Response to Jonah Goldberg's tantrum
In that speech, given last week, Foxman warned of the serious danger posed by religious extremists in America, who, according to Foxman, are seeking to "Christianize" the Government and eliminate the church-state separation. Goldberg melodramatically labeled the speech a "horrible, horrible mistake" because it was going to make the Christian Right angry at Jews, something which really scares Goldberg. I wrote the Kos diary to discuss (OK, to celebrate) the growing split among religious conservatives, on the one hand, and the other Republican constituencies on the other, and used Goldberg's reaction to the ADL speech (as well as George Will's potent warning today about the Religious Right) as an illustrative example of this fracturing.
Goldberg's "reply" to my post is characterized by both his obvious anger at what was written and his corresponding attempt to show how indifferent he is:
Some guy named Glenn Greenwald at Daily Kos thinks he's pierced my soul.
Some guy named Jonah Goldberg just wrote three full paragraphs in the Corner full of vitriol as part of a strenuous effort to show how unbothered he was about that post. Looks like the symptoms of a pierced soul to me.
In a very long and silly post, Greenwald claims I write based on fear, blah, blah, blah. I generally find people who offer up these sort of theories are imposing their own mental states on others. But who knows?
The irony here is that Goldberg labeled Foxman's speech an act of "cowardice," even though it was Foxman who bravely stood up to the most powerful political group in the country, the Christian Right, while Goldberg was hiding under his bed, pleading with Foxman -- for the "sake of Jews" -- not to make them angry. If there was "cowardice" anywhere, it was clearly with Goldberg's actions, not with Foxman's.
Or, to put it another way using Goldberg's words, Goldberg's calling Foxman's speech an act of "cowardice" might be an example of someone "who offers up these sorts of theories (and is) imposing their own mental states on others." But who knows?
I'm probably going to write a column about this next week -- about the ADL, not this Greenwald guy -- but for the record I don't think Foxman's being a fool for risking the wrath of Christian conservatives. I think he's being a fool because guys who think like Greenwald make up the ADL's donor base and they want to hear this nonsense from Foxman.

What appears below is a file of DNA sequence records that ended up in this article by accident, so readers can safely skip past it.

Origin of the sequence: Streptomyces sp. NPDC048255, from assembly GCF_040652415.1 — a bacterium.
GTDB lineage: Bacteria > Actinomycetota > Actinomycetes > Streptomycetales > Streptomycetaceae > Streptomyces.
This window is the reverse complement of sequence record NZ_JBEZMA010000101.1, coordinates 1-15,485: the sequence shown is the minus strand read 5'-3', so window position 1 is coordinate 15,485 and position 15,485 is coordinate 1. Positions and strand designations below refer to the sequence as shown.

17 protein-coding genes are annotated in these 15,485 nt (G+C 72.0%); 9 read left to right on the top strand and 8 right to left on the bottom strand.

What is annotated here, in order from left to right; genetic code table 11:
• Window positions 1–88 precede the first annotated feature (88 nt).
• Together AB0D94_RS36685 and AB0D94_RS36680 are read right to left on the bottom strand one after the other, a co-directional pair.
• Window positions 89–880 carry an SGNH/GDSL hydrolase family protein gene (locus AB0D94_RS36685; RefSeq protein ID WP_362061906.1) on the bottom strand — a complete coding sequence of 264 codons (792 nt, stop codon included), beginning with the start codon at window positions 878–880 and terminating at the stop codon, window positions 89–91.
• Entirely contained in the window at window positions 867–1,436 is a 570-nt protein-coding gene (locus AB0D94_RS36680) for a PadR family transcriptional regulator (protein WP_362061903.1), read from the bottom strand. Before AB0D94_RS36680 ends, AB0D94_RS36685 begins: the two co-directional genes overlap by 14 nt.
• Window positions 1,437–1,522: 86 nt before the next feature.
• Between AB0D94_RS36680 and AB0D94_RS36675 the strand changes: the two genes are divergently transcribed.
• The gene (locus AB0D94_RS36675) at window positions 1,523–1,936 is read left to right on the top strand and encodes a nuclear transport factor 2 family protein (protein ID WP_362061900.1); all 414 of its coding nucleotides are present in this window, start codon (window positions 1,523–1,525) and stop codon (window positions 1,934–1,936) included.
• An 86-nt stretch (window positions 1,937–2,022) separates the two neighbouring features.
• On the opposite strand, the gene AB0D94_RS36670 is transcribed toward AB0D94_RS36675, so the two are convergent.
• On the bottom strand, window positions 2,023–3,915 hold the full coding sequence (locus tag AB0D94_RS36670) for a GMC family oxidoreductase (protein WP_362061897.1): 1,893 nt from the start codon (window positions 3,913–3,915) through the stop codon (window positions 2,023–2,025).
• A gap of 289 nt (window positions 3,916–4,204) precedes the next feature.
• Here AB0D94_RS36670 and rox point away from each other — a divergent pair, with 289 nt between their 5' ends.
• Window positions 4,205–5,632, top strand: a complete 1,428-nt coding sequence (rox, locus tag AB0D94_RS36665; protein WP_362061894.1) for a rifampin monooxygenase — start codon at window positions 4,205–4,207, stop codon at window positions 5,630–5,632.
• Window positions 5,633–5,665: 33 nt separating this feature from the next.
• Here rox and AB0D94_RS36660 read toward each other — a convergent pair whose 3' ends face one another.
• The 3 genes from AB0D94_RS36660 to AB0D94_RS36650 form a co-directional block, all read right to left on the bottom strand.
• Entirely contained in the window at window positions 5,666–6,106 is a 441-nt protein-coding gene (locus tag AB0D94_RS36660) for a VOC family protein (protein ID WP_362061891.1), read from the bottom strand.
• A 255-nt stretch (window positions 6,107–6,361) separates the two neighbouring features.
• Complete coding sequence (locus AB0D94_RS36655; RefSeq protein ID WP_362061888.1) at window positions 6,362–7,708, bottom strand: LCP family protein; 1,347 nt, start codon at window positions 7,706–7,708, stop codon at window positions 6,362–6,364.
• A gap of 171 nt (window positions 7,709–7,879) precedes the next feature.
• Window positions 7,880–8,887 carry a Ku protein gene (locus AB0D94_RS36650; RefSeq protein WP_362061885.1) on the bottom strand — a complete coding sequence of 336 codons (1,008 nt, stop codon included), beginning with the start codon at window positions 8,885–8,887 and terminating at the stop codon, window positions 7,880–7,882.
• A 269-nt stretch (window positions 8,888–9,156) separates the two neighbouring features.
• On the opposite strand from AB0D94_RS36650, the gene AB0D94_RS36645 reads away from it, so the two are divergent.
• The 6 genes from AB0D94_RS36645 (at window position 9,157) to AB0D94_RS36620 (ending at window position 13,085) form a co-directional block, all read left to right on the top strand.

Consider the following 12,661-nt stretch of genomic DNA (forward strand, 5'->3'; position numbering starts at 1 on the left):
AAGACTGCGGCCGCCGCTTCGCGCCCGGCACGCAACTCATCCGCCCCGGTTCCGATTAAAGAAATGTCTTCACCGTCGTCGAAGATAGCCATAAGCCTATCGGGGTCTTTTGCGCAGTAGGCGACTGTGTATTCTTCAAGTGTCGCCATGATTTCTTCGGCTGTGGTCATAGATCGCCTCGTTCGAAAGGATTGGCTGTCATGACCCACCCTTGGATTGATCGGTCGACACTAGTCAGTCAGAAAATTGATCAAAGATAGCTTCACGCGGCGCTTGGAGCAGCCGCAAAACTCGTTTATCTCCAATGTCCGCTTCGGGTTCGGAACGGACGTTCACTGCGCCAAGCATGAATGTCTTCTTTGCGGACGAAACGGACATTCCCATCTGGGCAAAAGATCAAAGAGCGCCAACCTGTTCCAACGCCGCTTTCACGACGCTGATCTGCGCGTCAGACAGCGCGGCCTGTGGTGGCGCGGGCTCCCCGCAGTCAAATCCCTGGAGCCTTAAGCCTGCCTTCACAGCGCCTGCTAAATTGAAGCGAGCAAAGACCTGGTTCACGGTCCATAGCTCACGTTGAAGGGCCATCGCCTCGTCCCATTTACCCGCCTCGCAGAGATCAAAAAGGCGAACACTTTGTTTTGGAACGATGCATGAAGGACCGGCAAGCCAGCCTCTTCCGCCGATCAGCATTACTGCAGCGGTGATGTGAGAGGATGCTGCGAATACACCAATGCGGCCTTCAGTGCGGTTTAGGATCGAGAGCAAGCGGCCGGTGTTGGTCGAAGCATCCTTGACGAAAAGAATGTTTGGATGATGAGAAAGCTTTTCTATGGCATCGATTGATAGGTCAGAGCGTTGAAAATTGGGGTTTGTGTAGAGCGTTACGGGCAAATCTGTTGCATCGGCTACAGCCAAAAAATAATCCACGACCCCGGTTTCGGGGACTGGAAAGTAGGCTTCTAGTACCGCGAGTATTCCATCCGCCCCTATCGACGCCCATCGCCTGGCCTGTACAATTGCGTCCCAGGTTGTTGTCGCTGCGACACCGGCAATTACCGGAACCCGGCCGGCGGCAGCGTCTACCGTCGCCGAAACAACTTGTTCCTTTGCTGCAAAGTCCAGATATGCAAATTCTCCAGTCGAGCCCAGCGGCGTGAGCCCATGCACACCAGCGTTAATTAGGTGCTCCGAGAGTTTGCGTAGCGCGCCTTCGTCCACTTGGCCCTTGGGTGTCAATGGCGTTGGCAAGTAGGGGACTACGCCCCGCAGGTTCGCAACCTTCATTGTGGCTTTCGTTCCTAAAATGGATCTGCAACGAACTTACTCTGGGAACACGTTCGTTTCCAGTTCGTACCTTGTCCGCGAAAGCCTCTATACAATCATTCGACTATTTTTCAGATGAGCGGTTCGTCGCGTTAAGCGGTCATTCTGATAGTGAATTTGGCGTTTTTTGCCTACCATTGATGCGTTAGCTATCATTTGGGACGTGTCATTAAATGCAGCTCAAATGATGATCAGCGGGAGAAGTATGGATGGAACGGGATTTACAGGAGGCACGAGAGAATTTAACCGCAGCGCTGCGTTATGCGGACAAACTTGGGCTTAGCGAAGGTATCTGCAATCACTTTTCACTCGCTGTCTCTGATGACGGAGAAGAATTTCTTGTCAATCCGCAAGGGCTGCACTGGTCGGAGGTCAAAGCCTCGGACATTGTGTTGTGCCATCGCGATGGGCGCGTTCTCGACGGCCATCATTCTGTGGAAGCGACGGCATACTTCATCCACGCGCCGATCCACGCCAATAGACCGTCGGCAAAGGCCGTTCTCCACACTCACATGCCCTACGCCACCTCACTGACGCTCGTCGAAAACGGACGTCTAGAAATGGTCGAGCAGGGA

This makes no sense. Why would Foxman be a fool for expressing views which his membership wants to hear? Isn't that what a Director of an advocacy organization is supposed to do?
Goldberg just invented this theory of why he criticized Foxman in order to deny, apparently out of embarrassment, that he said in his original post that Foxman's speech was such a "horrible, horrible mistake" because it would make the Christian Right think that Jews were attacking Christians and that would be a bad thing for Jews. But after denying that this was his meaning, Goldberg proceeds to make the same exact point all over again:
My concern is that Foxman's effort will contribute to the idea that the secular-liberal war on Christianity is in some significant way a "Jewish" attack as well. That's not good for the Jews, not good for America, not good for anybody.
Can't you smell the fear oozing from every word? Goldberg is petrified that the Christian theocrats -- with whom he thinks he can maintain an alliance in order to be protected -- will be angry if their theocratic agenda is pointed out and criticized. So Goldberg, driven by this fear, wants everyone -- and especially Jews -- to keep quiet about it and just lay low, lest the Christian Right's anger spills over to Goldberg, too.
It's fine if Goldberg believes all that, but he really ought not to be running around calling other people cowards while he expresses these fears. The contradictions are really too transparent to conceal from anyone.
What is really motivating this vitriol is the fact that the GOP knows that its dirty little secret is being revealed -- namely, that Republicans have consolidated political power only through an extremely unholy alliance with a crusading movement that is anything but conservative in its desire to impose religious rule on virtually every aspect of American law and culture. Social conservatives are now demanding more and more to be fed, and their demands are -- finally -- starting to be too much for many of the non-theocrats in the Party, who, to their shame, overlooked and excused the excesses of this fanatical group for far too long but now seem finally to have had enough.